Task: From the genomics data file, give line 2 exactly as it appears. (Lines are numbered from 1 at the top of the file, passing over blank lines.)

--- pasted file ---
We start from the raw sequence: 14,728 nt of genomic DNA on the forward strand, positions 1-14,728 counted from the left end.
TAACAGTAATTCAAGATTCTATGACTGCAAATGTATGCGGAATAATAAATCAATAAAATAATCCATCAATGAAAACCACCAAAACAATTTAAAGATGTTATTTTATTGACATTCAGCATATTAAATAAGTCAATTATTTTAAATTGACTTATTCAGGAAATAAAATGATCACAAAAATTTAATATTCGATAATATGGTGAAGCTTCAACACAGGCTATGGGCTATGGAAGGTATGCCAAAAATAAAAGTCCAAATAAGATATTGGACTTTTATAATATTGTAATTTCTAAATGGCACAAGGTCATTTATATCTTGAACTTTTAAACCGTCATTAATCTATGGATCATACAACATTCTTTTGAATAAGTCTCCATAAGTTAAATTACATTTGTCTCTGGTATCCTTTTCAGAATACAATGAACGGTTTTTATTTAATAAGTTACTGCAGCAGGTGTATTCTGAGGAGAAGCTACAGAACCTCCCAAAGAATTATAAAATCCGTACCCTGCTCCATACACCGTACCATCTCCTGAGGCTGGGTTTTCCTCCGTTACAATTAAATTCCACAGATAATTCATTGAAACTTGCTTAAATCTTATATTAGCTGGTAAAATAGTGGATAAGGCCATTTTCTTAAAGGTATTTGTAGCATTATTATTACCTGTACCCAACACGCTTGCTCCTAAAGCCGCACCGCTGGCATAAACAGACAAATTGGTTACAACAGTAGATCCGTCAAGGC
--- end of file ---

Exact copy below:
TAACAGTAATTCAAGATTCTATGACTGCAAATGTATGCGGAATAATAAATCAATAAAATAATCCATCAATGAAAACCACCAAAACAATTTAAAGATGTTATTTTATTGACATTCAGCATATTAAATAAGTCAATTATTTTAAATTGACTTATTCAGGAAATAAAATGATCACAAAAATTTAATATTCGATAATATGGTGAAGCTTCAACACAGGCTATGGGCTATGGAAGGTATGCCAAAAATAAAAGTCCAAATAAGATATTGGACTTTTATAATATTGTAATTTCTAAATGGCACAAGGTCATTTATATCTTGAACTTTTAAACCGTCATTAATCTATGGATCATACAACATTCTTTTGAATAAGTCTCCATAAGTTAAATTACATTTGTCTCTGGTATCCTTTTCAGAATACAATGAACGGTTTTTATTTAATAAGTTACTGCAGCAGGTGTATTCTGAGGAGAAGCTACAGAACCTCCCAAAGAATTATAAAATCCGTACCCTGCTCCATACACCGTACCATCTCCTGAGGCTGGGTTTTCCTCCGTTACAATTAAATTCCACAGATAATTCATTGAAACTTGCTTAAATCTTATATTAGCTGGTAAAATAGTGGATAAGGCCATTTTCTTAAAGGTATTTGTAGCATTATTATTACCTGTACCCAACACGCTTGCTCCTAAAGCCGCACCGCTGGCATAAACAGACAAATTGGTTACAACAGTAGATCCGTCAAGGC